The centrepiece of our family Seder was usually a Galicianer-Litvak dialogue between Stanley and my father regarding the role of God during the Holocaust. Where Stanley saw Him, especially in the subsequent creation of the State of Israel, my sceptic father did not. And when I eventually started to question, too, Stanley was quick to give me – and to make sure that I read – a copy of This Is My God, Herman Wouk’s classic introduction to Orthodox Judaism.

Stanley was a staunch supporter of Israel, which he backed up by encouraging – and, for once, standing up to his father’s objections to – the decisions of his sons to make aliyah. This love of Israel extended to Israelis, too, who, on chancing upon “the shop” on Sunday mornings (usually following a visit to nearby Petticoat Lane), walked out with clothing at near cost price and often a Shabbos invitation to 5 Queens Road!

The mischievous Hasmo boy, paintbrush in pocket, circa 1947.

As a consequence, in all probability, of a difficult (even somewhat neglected) wartime childhood – spent in a Welsh boarding school, far from his parents’ Letchworth sojourn – Stanley was, by all accounts, a rather mischievous boy. On one occasion, a municipal meeting was interrupted by the announcement, “Mr. Reiss, please go home: Your chickens have escaped.” Stanley had thought that he would let them stretch their wings!

Such humanity earned Stanley the sobriquet, “Shirt”: he would give the shirt off his back to someone in need. And it was a quality that he never lost: in later years, Stanley would leave cash for a down-and-out old school friend – they were the first pupils at Hasmonean Grammar – with doormen of Tel Aviv beachfront hotels, requesting that they hand him a little each time he pass by.

A wonderful son, husband and father, Stanley was also so many people’s best friend. And his sudden passing, at the tragically premature age of 62, was a deep and terrible shock to all of them. My father, not always the most sentimental of men, was quite broken about it for the rest of his days.

Stanley always saw the light side of life, and – while little comfort to those he left behind – there was something in his unfussy departure from this world (though he would dearly have loved a lot longer in it) about which he would have approved. Indeed, there was much about Stanley’s simplicity and lack of ego to which we can all aspire.

Heading straight to Bushey Cemetery from my hastily arranged flight from Tel Aviv, on that dark morning in October 1996, the first words that Gigi said to me were “You had such a lovely uncle.”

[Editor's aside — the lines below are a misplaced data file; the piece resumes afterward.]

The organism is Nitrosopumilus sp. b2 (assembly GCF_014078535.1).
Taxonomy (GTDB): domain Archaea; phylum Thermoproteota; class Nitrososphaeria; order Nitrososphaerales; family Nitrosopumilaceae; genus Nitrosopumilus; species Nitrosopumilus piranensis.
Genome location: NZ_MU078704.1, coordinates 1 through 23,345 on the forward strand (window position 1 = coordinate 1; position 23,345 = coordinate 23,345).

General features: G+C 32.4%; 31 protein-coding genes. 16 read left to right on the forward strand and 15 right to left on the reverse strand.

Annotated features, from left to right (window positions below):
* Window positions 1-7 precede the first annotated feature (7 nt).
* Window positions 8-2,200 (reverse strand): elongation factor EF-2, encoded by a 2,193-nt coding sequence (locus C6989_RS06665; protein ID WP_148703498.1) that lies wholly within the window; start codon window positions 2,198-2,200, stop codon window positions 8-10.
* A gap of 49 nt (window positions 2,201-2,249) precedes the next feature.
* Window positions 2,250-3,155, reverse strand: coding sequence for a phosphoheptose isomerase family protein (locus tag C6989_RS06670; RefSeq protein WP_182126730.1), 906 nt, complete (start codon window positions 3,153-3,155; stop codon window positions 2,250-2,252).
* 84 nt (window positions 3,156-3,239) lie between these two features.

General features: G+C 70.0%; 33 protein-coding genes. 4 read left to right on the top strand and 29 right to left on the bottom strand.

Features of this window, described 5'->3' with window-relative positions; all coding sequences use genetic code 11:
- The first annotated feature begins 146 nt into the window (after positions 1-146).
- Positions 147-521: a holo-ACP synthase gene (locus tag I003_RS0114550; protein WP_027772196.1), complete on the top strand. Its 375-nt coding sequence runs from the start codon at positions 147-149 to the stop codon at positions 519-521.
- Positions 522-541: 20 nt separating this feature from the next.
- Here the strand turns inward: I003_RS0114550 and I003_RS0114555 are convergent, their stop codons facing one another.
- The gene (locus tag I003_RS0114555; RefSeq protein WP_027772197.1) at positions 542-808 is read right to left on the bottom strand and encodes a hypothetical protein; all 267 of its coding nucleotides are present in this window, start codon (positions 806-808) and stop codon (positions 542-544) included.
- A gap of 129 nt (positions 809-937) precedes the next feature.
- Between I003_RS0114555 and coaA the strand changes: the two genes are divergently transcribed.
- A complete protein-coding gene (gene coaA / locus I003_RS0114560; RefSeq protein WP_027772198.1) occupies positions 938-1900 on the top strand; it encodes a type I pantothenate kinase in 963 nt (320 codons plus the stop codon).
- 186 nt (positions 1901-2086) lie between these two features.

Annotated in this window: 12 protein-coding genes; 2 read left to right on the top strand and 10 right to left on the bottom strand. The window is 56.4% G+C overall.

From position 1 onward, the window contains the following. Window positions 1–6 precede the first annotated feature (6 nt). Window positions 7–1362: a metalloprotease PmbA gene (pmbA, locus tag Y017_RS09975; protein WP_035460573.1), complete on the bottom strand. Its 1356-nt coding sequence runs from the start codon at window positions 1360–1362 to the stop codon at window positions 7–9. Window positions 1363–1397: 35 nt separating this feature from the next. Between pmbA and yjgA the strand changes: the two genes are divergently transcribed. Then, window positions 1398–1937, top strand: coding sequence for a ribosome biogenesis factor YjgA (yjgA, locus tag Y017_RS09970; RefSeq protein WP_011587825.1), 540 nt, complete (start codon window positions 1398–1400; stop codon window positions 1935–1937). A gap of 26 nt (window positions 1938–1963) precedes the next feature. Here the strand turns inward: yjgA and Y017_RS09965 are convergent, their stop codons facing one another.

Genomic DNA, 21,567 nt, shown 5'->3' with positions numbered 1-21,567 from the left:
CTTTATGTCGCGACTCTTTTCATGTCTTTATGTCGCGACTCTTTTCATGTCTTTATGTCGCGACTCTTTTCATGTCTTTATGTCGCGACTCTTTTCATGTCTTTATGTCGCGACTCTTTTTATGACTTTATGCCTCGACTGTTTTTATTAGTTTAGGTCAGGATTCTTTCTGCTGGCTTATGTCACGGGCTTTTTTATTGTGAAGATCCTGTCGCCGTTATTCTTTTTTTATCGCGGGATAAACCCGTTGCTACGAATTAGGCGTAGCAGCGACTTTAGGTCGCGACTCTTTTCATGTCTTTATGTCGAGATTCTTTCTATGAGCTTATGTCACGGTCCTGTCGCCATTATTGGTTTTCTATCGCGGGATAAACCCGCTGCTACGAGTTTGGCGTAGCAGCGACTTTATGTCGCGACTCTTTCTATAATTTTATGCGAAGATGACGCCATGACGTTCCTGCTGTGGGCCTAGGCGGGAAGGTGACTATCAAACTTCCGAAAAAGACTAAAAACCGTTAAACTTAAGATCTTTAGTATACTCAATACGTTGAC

That said it all. Here was a man who had made a real difference. And life since, for lots of us, has never been quite the same.


England, Your England

“Sorry,” he proffered, as he inadvertently passed between me and the bookshelf.

“Bloody hell” I thought, after doing a brief double take, “that would never happen in Steimatzky!”

I had been browsing the Travel Writing section of my favourite bookshop – Waterstone’s (formerly Dillons) on Gower Street – as the impeccably mannered Englishman momentarily obstructed my view. This seemingly insignificant episode, however, resonated with me, demonstrating as it did the huge contrast in attitudes and behaviour between my birthplace and my homeland.

There is something lovely and serene about many aspects of life in Blighty, including the manner in which (most) folk treat each other with common courtesy and respect (if not warmth).

After a week in London (following a year and a half without a visit), however, I was ready to come home (which I did a few days later, last Thursday). Whilst enjoying the ‘civilisation’ booster, I now experience considerable difficulty in readjusting to the English, and – oddly perhaps – to English Jews especially.

This has become very apparent to me on Anglo-Jewish charity bike rides overseas, when I find it extremely testing having to spend a week and a half with a hundred, primarily North-West London coreligionists. For my last ride, in the Far East, I made my own way from Tel Aviv to the group’s hotel in Saigon. On arrival, the first person I came across, from Stanmore, on hearing that I had come from Israel, felt compelled to assure me of his Zionist credentials:

“I would never sell my flat in Herzliya Pituach.”

Oh, Theodor would have been so proud!

At last Monday’s seder (Passover meal), which I enjoyed in Muswell Hill, the Manc sitting opposite me, finding an Anglo-Israeli at the table, laid into American Jewish settlers, who – even if I don’t always agree with them – have priorities considerably more weighty than the “French château that sleeps 19” which Manc informed us he is about to lose to his ex-wife. I liked her already.

Then, clearly trying to impress the new fiancée by his side – and more closely resembling the Haggadah’s (seder service’s) Wicked Son (who tries to distance himself from the Jewish people) with every ignorant word – he became a tad bolder: